First things first—the Challenger 2 will return to Bonneville in 2017. The team and I will be running Speed Week (August 12-18th) and Cook’s FIA Shootout (September 20-24th). As many of you know, I had planned to retire the car after the 2016 season, regardless of the result. That was probably the right decision, but after capturing the SCTA AA/FS record at 406.7mph, the team and I thought ending things now would mean leaving too much of the car’s potential on the table. So we’re going to give it one more try in 2017 before packing things up for good.
Over the next few months we’ll be attempting to raise enough money to attend both events. As those of you who are racers know, this is very expensive, so finding more great partners will be necessary. We’ll use Speed Week to test some upgrades we plan on making (detailed below) and will also try to bump our current 406.7mph record if conditions allow. We’ll then travel back to the salt for an attempt at the current 414mph FIA record. As always, the overall goal is to become the fastest piston car in history. That is a lofty ambition, and achieving it would require two back-to-back runs over 444mph (the current record holder is George Poteet’s Speed Demon, which has set an incredibly high bar in terms of both performance and consistency). Do I think that’s possible? Yes. Will it be easy? Absolutely not.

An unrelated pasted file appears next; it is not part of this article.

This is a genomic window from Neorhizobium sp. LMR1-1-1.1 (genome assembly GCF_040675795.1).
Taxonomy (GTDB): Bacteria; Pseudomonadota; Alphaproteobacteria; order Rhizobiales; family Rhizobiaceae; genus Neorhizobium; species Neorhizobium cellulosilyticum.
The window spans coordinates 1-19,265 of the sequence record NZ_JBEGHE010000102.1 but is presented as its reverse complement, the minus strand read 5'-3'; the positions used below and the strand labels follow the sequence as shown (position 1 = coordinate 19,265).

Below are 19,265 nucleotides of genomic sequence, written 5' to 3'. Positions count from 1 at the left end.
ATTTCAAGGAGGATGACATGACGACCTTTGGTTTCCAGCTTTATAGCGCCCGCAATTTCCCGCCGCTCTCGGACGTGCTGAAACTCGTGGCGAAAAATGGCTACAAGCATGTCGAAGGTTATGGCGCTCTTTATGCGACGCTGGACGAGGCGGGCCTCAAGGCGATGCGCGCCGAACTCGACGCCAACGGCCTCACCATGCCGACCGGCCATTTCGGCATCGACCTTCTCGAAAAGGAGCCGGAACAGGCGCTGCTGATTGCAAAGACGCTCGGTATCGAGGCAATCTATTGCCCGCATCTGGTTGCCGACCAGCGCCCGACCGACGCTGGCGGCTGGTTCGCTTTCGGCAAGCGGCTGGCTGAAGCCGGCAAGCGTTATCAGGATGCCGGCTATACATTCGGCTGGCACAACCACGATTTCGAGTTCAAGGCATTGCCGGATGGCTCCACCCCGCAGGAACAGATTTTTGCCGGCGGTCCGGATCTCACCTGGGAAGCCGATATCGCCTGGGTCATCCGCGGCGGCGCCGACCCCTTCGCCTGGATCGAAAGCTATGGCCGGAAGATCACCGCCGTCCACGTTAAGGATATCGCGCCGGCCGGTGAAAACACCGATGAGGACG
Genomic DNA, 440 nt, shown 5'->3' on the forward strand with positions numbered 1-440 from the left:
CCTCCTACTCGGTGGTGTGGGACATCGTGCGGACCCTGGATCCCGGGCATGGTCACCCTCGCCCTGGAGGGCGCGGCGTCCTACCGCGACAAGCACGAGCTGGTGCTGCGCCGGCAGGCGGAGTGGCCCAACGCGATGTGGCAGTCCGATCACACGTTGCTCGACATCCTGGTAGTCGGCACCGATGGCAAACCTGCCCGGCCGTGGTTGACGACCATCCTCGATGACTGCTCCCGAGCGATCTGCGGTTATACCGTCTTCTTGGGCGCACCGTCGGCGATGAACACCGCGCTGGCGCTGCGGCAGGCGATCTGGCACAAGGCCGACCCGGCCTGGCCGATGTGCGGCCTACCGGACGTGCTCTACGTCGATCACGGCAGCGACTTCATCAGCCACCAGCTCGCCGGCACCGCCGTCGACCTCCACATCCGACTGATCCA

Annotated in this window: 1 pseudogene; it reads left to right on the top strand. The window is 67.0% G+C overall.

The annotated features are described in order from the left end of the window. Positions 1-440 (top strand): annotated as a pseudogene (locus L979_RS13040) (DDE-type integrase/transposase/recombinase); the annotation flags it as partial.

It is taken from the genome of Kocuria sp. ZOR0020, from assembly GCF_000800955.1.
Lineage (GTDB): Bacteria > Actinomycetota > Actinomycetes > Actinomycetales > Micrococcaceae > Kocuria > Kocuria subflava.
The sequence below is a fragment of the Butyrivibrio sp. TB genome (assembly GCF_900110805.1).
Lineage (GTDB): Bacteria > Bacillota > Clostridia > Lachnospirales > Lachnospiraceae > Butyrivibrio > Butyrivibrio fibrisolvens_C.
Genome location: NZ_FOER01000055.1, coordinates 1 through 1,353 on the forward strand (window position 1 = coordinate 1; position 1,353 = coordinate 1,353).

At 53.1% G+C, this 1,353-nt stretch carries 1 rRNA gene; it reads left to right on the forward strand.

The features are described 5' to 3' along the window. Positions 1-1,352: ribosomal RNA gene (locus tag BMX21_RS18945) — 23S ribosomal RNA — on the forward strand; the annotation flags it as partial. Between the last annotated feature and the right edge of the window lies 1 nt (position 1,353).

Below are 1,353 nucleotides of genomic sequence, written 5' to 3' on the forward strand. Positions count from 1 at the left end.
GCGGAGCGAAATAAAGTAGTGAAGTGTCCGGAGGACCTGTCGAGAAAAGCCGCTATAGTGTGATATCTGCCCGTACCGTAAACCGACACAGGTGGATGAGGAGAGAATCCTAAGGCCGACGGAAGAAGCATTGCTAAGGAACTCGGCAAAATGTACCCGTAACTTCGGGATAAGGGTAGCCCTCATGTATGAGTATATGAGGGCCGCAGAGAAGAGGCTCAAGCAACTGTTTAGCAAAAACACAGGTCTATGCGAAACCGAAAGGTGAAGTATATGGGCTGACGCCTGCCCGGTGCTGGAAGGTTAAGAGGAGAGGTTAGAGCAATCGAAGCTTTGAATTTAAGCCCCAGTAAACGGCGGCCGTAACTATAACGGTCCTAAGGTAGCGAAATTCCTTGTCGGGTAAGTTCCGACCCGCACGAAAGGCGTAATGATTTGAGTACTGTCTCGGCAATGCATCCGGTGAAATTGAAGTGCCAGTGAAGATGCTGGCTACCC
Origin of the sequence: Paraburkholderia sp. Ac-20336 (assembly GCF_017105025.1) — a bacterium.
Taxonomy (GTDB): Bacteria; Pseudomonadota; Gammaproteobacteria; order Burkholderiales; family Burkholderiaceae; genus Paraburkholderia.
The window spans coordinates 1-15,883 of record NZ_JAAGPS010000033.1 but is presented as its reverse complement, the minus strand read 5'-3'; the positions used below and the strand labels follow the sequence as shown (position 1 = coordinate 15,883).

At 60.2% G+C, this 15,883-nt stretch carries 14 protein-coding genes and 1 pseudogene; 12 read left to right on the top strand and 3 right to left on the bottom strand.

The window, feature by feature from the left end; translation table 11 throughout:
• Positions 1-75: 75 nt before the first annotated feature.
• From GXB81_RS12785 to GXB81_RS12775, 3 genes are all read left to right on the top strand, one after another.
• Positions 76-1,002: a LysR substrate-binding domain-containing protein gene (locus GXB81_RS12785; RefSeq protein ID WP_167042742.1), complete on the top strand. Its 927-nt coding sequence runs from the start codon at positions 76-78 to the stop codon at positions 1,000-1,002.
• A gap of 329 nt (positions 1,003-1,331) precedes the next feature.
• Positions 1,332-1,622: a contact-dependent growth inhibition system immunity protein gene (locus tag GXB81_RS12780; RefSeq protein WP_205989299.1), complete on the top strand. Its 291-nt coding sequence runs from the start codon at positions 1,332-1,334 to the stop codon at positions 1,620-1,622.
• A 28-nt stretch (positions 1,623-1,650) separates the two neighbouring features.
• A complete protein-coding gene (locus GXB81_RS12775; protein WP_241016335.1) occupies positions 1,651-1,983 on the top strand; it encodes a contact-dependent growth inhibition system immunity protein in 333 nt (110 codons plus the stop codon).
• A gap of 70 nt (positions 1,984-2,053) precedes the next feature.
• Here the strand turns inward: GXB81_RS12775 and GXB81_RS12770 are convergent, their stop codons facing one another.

How much more speed does the C2 have in her? It’s hard to say precisely, but during the FIA meet we were going 415mph at the 4.25 mile mark (according to our onboard instruments) when the problem occurred. Official timing starts at the 5, but we were certainly well on our way to the record with 1.75 miles of course left to go.
Now that we’ve had some time to investigate, I’d also like to explain what we think went wrong during that last run. As best we can reconstruct things, the rear u-joint in the driveshaft broke during the shift between second and third gear. The joint took out the rear track bars, which caused the nose of the rear end to drop. Meanwhile, the driveshaft broke the safety hoops and drove the transmission yoke into the case. It then took out the left rear tire, causing the car to enter into a long slide. The shaft actually exited the vehicle briefly, but then reentered through the side and damaged the breather tank and several more panels. It then broke free again, this time making it more than 200 hundred yards before bouncing to a stop. I was fine obviously, but it was one hell of a ride.
In order to address this failure, we are planning on upgrading the front and rear driveline assemblies. The previous shafts were 1350 series, so we’re stepping up to the 1480 size. Both transmission and rear end yokes will be made of 4340 and the u-joint cross will be made of 300m. Rear end track bars will be sized up from 1” 4130 to 1.375” 4130. The drive shaft hoops will be redesigned to more effectively retain the shaft should we run into another problem. We also lost eight body panels, the overflow tank, and the left rear air jack. Those are currently being reconstructed. Additionally, we’ll rebuild both rear ends and go through the engines. In short, there is lots to do between now and Speed Week.
Bottom line—the team and I feel like we’re half finished with what we wanted to achieve. It’s a big goal and a big dream, so we’re taking one more shot at it. As always, thanks to all of you for following along and for your support.